Overall, a very user friendly video shooting package.

And Patrick, my ptool is 3.36 too, just an earlier version.

Best,
-Tim



Tim, i've been considering the perks of the adjustable viewfinder of the panasonic as well
(why Canon won't make such a seemingly easy change for to their viewfinder is beyond me).

However, in the end, the over picture quality rules, and from what i've read on these cameras
the Canons win in that regard. how would you go about changing my mind regarding the picture quality?
and even the T2i is 18 mega pixel to the G1's 12. i'm leaning torward the T2i.

And Oh, i was told Panasonic is coming out with a new DLSR camera in July?

cheers,

Kyle
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#19 Saul Rodgar

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Posted 28 June 2010 - 07:24 PM

However, in the end, the over picture quality rules, and from what i've read on these cameras
the Canons win in that regard. how would you go about changing my mind regarding the picture quality?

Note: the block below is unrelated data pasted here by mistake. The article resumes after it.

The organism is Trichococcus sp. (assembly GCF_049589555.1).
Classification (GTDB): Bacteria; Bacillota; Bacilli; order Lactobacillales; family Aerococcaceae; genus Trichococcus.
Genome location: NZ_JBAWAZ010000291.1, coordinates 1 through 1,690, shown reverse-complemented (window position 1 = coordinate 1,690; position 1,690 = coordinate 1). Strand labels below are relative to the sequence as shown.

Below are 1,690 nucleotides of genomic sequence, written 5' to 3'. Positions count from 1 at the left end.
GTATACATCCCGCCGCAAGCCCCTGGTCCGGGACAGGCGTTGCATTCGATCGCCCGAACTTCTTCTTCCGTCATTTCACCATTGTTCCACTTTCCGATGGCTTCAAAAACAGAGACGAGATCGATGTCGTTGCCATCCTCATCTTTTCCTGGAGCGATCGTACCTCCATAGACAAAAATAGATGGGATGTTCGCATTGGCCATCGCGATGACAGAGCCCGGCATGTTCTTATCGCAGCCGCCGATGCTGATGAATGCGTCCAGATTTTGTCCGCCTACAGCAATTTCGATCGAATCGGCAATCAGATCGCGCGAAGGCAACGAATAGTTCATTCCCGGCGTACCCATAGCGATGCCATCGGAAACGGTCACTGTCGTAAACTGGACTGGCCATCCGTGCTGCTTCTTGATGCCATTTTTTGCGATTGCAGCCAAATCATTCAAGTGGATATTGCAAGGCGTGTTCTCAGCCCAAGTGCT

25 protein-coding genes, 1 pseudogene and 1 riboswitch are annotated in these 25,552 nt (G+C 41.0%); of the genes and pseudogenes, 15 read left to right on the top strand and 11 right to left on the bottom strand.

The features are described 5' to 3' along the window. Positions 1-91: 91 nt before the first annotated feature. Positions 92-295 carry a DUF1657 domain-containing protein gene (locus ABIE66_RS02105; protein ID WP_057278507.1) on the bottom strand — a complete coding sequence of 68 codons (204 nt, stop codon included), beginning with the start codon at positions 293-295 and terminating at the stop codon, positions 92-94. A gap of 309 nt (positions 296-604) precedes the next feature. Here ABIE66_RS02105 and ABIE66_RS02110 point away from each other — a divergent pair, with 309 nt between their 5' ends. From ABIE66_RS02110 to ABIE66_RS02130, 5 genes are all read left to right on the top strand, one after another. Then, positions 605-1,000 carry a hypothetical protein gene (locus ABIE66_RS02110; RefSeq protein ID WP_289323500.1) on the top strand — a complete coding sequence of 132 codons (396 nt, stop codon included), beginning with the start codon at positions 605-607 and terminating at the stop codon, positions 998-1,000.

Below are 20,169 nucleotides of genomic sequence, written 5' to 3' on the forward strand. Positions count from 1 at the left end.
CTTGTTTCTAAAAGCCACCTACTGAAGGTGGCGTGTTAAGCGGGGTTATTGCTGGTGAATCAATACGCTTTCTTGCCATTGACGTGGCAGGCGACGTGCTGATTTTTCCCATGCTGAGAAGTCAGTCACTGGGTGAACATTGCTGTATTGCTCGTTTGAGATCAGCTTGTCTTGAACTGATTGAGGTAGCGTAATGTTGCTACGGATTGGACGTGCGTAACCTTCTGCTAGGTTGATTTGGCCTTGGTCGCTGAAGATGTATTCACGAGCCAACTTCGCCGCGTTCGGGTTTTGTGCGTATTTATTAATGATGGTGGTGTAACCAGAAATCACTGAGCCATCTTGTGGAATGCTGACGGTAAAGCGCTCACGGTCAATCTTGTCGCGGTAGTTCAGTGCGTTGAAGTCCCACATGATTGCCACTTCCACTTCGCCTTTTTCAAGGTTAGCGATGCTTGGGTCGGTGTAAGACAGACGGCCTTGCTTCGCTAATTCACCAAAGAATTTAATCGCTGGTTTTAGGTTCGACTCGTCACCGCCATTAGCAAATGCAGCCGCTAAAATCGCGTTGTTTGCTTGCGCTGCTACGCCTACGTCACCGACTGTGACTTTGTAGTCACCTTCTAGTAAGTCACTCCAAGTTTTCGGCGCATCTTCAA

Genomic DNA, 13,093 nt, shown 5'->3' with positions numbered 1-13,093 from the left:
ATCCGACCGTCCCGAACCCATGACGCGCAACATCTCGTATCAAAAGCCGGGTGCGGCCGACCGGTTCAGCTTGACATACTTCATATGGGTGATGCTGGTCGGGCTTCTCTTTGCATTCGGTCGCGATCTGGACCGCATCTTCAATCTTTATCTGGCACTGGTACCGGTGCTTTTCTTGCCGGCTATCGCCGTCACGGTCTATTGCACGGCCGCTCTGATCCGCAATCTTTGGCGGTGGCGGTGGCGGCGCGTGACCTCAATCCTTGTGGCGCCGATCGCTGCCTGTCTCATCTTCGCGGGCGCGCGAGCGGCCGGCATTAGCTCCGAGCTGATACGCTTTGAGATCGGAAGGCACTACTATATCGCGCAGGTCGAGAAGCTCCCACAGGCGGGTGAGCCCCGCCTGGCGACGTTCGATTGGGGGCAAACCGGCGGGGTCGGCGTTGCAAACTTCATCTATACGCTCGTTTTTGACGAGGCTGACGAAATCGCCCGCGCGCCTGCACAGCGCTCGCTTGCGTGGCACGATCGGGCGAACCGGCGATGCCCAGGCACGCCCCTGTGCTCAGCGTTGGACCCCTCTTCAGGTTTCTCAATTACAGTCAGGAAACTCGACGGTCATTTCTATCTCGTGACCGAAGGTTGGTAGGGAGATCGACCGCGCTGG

and even the T2i is 18 mega pixel to the G1's 12. i'm leaning torward the T2i.



Indeed, picture quality rules, but in this case you may be betting on the wrong horse. Don't let the numbers fool you. There are other things in a camera's circuitry that make up for perceived disadvantages, the lower MP count, in this case.

All of the Canon cams have sensor line-skipping technology in place for the video display / recording, in order to fit the 18 mp's of info onto 1080, lines or rows of information are dropped before they are displayed or recorded. So one is not getting the full 18 megapixels of info from the (T2i) sensor for video recording (or anywhere close to that, for that matter).

It is my understanding that the GH1 does not do line-skipping, but instead it fits the entire 12 mp image on to 1080 by binning individual pixels together, which may be better ultimately --depending on compression used and other variables (hack vs no hack, etc) -- at keeping the video image looking potentially better than if recorded with line-skipping technology. http://www.videomake...eonews/tag/gh1/

So, if one were to use a camera for video recording mostly, the GH1 and its newer, unannounced sibling, may be the ticket. But, if one plans to use the camera for stills mostly, and the occasional video recording, then the Canons may be a better bet. ;)
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#20 Rob Skates

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Posted 28 June 2010 - 07:49 PM

"Footy"...thanks, a term I can now dislike more than "lensed".